Brodrick turned back. “The shrinks said they were a ‘symptom of my overdeveloped aggression’ and that I’d be better off without ‘em. Shouldn’t pretend to be something I’m not, but try to like myself for the me I am. Mebbe they were right. I don’t get mad as much anymore now.”
"Huh. Well, that's good for you, then. I'll be in touch. It's not just Serena I need to discuss this with, it's the entire bar. Now shoo."
“Yes’m,” Brodrick said again, and slunk off down the street, head low.
Tim blinked. “What was that all about?”
"Well, about a year and a half ago, that bully boy was one of Fritz's goon squad that brought down the Domes. He marched into the bar and said, and I quote; 'Mistah Fritz says this place has gots to go'. Now, we took some offense to that. He shattered about ten thousand mu worth of liquor. I was about to plug him with this little shotgun, but someone else took care of him instead."
Kim shook her head. “We just got here from Earth, and I’m still having a hard time crediting half the stuff I hear about this ‘Fritz’ guy and his underlings. How could someone like that go for so long without getting taken down?”
"Well, the fact that he was a psycho with a giant pulse gun and a molecular flensing knife he used to skin Integrates who displeased him alive had a lot to do with it," Serena said.
“Brr,” Tim said. “I guess I’m glad we missed that part.”
“Anyway, times are better now,” Diane said. “Without him on our case, we Integrates are free to rejoin society openly, and society’s taking some giant steps forward. There’s just these odd little reminders of the old days that pop up every now and again.” She shrugged. “So, go on, get back on the stage. But…given what happened after your last song, I’d just as soon you don’t play ‘Wrecking Ball,’ okay?”
"We'll keep that one off the set list," Kim promised.
After a couple of hours, several drinks each, and a fee that was still decent even after the cost of the drinks was taken out of it, Tim, Kim, Quentin, and Madeira headed for home. Tim had traded off guitar duties with Quentin, but Madeira had chosen to remain in Walker mode for the night. “A BBV RIDE in a place like this is usually assumed to be ‘working,’” Madeira said. “Just as well to avoid awkward propositions.” Diane and Serena had nice things to say about their performances, and invited them back again whenever they had the free time.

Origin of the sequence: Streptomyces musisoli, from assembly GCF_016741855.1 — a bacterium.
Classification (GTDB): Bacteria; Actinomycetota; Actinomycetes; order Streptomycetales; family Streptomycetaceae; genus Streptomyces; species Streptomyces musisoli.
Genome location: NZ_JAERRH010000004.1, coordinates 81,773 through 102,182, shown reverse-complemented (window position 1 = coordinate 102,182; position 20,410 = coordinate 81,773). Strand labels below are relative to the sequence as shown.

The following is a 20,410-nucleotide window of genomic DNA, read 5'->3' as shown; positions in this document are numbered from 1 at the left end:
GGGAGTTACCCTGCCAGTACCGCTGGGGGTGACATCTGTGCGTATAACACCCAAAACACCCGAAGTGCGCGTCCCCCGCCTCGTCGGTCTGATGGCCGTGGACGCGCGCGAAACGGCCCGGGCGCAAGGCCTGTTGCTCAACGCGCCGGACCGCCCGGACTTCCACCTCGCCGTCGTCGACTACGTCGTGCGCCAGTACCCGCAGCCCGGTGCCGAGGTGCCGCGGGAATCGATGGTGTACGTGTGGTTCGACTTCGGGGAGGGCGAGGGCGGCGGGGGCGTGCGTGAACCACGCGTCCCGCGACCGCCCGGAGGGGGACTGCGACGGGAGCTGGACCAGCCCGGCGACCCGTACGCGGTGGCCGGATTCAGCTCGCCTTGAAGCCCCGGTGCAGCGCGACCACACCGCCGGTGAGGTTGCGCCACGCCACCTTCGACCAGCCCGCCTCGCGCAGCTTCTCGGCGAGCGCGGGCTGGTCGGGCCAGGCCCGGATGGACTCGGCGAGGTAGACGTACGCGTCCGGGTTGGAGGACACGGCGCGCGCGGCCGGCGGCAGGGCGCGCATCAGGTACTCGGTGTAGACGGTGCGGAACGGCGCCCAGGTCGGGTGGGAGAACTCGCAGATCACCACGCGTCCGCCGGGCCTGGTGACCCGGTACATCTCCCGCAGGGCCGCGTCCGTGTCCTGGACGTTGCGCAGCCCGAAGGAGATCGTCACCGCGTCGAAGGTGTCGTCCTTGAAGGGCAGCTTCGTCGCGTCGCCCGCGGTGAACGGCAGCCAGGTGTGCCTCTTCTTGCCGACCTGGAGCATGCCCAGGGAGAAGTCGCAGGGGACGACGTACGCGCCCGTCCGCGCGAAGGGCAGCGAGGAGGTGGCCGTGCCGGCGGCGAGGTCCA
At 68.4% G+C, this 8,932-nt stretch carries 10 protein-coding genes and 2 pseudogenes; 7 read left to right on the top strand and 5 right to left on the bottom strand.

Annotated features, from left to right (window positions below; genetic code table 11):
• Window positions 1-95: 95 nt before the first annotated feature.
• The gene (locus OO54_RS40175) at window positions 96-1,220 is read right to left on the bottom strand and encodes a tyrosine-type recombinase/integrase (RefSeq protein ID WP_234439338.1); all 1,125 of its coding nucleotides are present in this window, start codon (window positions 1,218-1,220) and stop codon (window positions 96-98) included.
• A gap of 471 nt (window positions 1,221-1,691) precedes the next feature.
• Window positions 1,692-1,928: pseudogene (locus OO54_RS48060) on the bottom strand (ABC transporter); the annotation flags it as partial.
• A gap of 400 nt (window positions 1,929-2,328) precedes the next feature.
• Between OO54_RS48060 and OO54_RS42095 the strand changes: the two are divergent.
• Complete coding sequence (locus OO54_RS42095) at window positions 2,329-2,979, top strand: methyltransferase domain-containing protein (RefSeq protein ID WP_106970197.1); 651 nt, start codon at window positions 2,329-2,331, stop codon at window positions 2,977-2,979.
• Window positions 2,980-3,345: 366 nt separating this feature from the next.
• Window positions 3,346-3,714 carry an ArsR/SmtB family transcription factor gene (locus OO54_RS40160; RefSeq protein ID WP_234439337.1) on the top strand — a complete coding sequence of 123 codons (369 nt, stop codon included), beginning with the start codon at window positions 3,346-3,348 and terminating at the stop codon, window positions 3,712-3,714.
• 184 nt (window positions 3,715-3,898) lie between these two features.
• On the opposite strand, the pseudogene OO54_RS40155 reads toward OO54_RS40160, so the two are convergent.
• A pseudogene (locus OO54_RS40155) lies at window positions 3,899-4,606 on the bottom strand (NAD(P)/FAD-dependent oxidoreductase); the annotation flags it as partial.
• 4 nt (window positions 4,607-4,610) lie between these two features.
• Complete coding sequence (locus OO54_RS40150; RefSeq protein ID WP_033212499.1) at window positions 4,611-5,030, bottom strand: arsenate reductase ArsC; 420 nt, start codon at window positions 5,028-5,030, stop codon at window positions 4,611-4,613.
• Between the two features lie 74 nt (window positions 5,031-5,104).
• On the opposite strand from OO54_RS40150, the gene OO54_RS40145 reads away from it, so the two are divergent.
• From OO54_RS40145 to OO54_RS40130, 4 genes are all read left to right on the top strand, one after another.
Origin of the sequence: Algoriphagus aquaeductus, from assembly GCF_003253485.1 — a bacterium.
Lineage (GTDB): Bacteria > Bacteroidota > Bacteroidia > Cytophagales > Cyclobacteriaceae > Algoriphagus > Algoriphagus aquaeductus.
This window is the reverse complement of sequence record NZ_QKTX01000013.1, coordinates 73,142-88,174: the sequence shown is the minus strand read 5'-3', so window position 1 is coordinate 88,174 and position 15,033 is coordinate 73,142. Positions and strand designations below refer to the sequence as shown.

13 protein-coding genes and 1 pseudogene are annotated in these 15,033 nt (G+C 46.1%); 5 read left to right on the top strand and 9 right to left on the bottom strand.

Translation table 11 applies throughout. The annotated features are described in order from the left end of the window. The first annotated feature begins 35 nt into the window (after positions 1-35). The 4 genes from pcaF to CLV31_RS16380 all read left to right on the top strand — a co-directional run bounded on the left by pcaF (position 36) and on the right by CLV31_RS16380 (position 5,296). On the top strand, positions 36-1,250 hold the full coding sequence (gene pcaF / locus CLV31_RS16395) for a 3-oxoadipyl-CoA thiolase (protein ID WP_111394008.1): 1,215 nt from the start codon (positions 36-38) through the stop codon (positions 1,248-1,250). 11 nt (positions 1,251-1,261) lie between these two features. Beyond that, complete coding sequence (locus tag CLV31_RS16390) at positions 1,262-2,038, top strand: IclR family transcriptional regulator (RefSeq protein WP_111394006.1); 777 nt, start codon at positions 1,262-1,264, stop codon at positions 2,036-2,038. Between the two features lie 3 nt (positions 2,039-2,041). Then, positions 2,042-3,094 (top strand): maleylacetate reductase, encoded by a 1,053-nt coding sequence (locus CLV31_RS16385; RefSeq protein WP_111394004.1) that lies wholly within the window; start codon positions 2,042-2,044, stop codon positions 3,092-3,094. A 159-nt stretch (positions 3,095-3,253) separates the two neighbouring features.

“That was fun,” Kim said. “We’ll have to go back there sometime.”
“We should tell Clara and Tom about it, too,” Tim said. “Did you notice, all those wolves Diane’s got working for her seem to be from Sturmhaven. Maybe Lubyanka might like to meet them.”
“Wonder what a deer is doing bossing wolves around,” Kim mused. “I’ll bet there’s a story there.”
They walked into their shared apartment. “Well, here we are. Home sweet home.” Kim grinned. “It seems so much roomier now.”
“Well, that’s because it’s twice as roomy as one apartment alone.”
“There is that.”
Tim flopped on his sofa, putting the guitar on his lap again. “Ahhh, that was fun. I think I’ve gotten better with this thing than I ever was before. All the practice.”
“I think so, too.” Kim chuckled. “Funny, I hadn’t expected singing would also be that much fun.”
“You’re pretty good at it,” Tim said. “Between that, and you buying me guitars, feels like I should be thanking you a lot. In fact…” He strummed the guitar again, and sang.
So I say
Thank you for the music, the songs I'm singing
Thanks for all the joy they're bringing
Who can live without it, I ask in all honesty
What would life be?
Without a song or a dance what are we?
So I say thank you for the music
For giving it to me
Kim chuckled. “Well, what can I say but ‘you’re welcome’?” She yawned. “But I think it’s just about time for bed by now. These long Zharus days…”
“I guess since we’re sharing the same apartment now, we should probably share the same bedroom, huh?” Tim said.
“Well, my bed is big enough for two…” Kim winked. “But first, a shower, I think. Wanna scrub my back?”
Tim grinned. “Just try and stop me.” He leaned the guitar up on the end of the couch, and followed her out of the living room.
Quentin and Madeira watched them go. “That was a pleasant evening for them,” Madeira said. “I do enjoy seeing them enjoy themselves.”
Quentin nodded. “We should try to nurture their talents.”
Madeira chuckled. “I’m not sure I’d know how to nurture a talent that wasn’t for…well, you know.”
“Then perhaps this will be a learning experience for you, too.”
“Perhaps.” Madeira yawned. “So…want to go hunt a nutria or two in Nature Range?”
Quentin nodded. “Let’s go to our chargers, and I’ll meet you there.”
The two RIDEs padded off in opposite directions, and a moment later the room was empty.
Dressed for Success
Head Over Heels